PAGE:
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Port City Economic Commission: Marapana gets tough on mandate

a year ago

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  • Writes to President’s Secretary and CHEC Port City MD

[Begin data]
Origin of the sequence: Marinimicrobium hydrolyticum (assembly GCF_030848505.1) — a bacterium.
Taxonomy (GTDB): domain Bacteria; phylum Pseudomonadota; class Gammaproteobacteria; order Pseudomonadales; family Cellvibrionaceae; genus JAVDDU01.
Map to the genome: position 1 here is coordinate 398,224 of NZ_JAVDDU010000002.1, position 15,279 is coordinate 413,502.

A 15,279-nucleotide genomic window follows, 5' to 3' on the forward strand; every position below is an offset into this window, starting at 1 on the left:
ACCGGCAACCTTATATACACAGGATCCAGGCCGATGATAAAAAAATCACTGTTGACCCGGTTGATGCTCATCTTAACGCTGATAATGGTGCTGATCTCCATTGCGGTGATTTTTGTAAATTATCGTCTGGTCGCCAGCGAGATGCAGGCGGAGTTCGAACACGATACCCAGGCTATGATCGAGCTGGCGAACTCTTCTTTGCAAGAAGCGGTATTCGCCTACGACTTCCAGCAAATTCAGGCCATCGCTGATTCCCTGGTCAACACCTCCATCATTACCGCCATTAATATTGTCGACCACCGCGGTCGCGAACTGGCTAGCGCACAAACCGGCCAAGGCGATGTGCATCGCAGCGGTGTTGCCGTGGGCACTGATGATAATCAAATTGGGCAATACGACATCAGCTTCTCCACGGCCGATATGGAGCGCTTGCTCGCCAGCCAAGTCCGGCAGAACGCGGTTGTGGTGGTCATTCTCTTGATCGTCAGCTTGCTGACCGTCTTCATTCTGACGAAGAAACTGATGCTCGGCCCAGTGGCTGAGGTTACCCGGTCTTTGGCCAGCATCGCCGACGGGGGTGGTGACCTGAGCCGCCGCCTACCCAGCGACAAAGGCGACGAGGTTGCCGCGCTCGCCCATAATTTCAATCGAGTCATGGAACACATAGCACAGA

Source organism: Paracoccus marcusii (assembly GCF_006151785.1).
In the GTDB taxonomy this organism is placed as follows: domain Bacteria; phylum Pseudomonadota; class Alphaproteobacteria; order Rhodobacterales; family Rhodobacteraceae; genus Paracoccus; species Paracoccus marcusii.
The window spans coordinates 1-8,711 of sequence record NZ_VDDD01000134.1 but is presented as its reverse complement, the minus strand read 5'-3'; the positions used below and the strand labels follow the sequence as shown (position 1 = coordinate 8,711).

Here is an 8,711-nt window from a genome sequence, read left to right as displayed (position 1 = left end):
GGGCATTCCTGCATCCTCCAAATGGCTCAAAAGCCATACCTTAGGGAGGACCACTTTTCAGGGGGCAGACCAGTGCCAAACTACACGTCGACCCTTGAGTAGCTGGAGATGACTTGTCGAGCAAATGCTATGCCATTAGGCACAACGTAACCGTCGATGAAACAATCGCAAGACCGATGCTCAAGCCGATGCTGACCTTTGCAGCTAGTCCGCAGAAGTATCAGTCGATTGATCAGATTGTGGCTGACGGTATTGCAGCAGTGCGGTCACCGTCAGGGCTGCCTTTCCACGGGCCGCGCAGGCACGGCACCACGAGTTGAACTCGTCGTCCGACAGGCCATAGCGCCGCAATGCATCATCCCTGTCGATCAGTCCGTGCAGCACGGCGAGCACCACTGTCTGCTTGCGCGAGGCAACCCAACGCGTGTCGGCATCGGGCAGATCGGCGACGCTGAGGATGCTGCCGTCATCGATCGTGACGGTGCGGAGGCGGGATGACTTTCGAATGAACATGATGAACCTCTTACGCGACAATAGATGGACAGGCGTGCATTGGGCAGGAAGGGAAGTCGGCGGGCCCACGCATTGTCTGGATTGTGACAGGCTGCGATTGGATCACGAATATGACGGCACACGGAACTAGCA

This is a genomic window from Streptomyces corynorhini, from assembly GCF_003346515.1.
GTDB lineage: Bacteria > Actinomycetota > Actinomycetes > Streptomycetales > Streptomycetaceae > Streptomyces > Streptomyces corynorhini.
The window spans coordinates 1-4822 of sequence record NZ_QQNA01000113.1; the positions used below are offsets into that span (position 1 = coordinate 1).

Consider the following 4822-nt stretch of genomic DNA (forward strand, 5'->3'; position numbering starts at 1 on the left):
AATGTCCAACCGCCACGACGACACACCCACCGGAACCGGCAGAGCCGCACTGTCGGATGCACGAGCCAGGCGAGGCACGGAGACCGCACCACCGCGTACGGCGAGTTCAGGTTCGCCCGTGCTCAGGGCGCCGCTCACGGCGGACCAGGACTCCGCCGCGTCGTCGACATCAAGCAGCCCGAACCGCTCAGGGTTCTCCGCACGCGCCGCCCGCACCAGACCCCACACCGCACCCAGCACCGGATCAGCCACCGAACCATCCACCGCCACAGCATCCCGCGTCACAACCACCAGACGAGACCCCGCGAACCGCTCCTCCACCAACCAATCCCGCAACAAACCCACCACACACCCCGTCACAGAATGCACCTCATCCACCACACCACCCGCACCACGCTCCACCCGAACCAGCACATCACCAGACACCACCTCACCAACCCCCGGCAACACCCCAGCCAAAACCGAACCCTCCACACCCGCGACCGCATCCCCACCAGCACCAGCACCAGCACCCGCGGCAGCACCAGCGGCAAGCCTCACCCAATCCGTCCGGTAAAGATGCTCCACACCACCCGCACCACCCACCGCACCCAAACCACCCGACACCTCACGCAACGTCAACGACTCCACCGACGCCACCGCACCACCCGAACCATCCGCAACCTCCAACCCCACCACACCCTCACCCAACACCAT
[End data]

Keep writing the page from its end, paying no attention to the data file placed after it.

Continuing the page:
By Our Political Editor Colombo Port City Economic Commission Chairman Gamini Marapana PC recently locked horns with President’s Secretary Dr. P.B. Jayasundara over attempts to undermine the Commission, and went on to explain the mandate of the Commission and its functions to Dr. Jayasundara. The exchange came following a letter sent by Dr. Jayasundara seeking a meeting once in three weeks with the Commission in response to a letter sent by CHEC Port City Colombo, The Sunday Morning learnt. In his response letter, Marapana had also requested Dr. Jayasundara to convey the concerns raised by him to the President and obtain an appointment for him (Marapana) and the commission members to personally meet the President to discuss the matter. The request was made following Dr. Jayasundara’s letter stating that he was writing because of a request by the President. However, The Sunday Morning reliably learnt that the Commission had not received an appointment to meet with the President, even at the time of going to print. The exchange of letters occurred when CHEC Port City Colombo (Pvt.) Ltd. Managing Director (MD) Yang Lu, on 14 July 2021, in a letter addressed to Port City Commission Chairman Marapana, had noted that CHEC Port City was “looking forward to a productive working relationship with the Commission,” further adding: “Given the large number of subject matters concerned and related tasks, involving various Government and Private agencies from both our end and the Government of Sri Lanka, we are writing to suggest that fortnightly discussions are held in order to: 1. Review progress, 2. Agree on time bound next steps and 3. Allocation of responsibilities with the Commission.” The letter, seen by The Sunday Morning, was also copied to Dr. Jayasundara.  Dr. Jayasundara, on 20 July 2021, had sent a letter to Marapana referring to Lu’s letter dated 14 July 2021. After extending his appreciation to the Commission for all the work done since its formation, he had said: “…It is important that the Commission and the project investor company take their respective decisions having regard to Government policy and fiscal and macro policy consideration, while aligning through a continuous dialogue between the parties and the Government in a well-coordinated manner…” Dr. Jayasundara had proposed that he meet with all relevant parties once in three weeks. “You are kindly requested to require the Acting Director General to co-ordinate between the parties and tender a list of matters proposed to be discussed two days prior to the meeting date,” the letter further went on to state. Apart from Lu, the letter was copied to Legal Consultant to the Commission K.V.N. Jayawardene PC and the Secretaries to the Commission. The Secretaries to the Commission are Capital City Law, which is led by Nihal Jayawardene PC, and Attorney-at-Law Shamalie Gunawardana. Marapana, responding to Dr. Jayasundara’s letter of 24 July, expressed surprise over the CHEC Port City MD’s move to copy the letter sent to him (Marapana) to Dr. Jayasundara. After citing Sections 30(1) and 30(4) of the Colombo Port City Economic Commission Act, Marapana had expressed serious concern and reservations over Dr. Jayasundara’s proposed action in his (Dr. Jayasundara’s) letter. The Commission Chair had then gone on to note that Acting Director General (ADG) of the Commission Saliya Wickramasuriya, until the appointment of a permanent Director General, had done a tremendous amount of work to further the goals of the Commission. He had further noted that under Section 25(b), (e), (f), and (g), the so-called “process” referred to by the CHEC Port City MD were matters within the purview of the Director General. Marapana had then pointed out: “…If at this early stage of the Commission’s own existence, the coordination of the activities between the Commission, the Project Company and other would be investors and applicants…Were to be taken out of control of the ADG, simply on the basis of a letter addressed to me, as the Chairman of the Commission, being copied to the Secretary to the President, it is my considered view that that it would not only result in seriously undermining the authority of the ADG, but it would further result in sending the wrong signals not only to the ‘Project Company’ but also other would be investors, that they could by-pass even the permanent DG, once appointed, and perhaps even the Commission itself…” The Chairman had reiterated that undermining the DG and bypassing the Commission would undermine the Commission’s authority and public confidence in the Commission. Also, responding to Lu’s letter, Marapana, on 24 July 2021, had thanked the CHEC Port City Chairman for two letters sent to him and noted: “What I could not understand was the reason why you, having concluded your letter to me stating ‘Looking forward to a productive working relationship with the Commission’, went on to copy that letter to the Secretary to the President…,” adding: “In the light of the sentiment expressed by you in the last sentence of your letter quoted above, I view your act of copying the said letter, as stated above, to be in bad taste.” Marapana had then gone on to point out that under the applicable law, the Commission is the “Single Window Investment Facilitator” responsible for the consideration and determination of whether to accept or reject for good reason any application made to the Commission for registrations, licensing, authorisations, or other approvals required to engage in business, invest, reside, or employ in the Colombo Port City. “There is no need for anyone to attempt to bypass the Commission with regard to such matters. The Commission will, as mandated, deal with such matters as expeditiously as possible, in terms of the Law and in the best interests of the Colombo Port City,” Marapana had noted in the letter to Lu.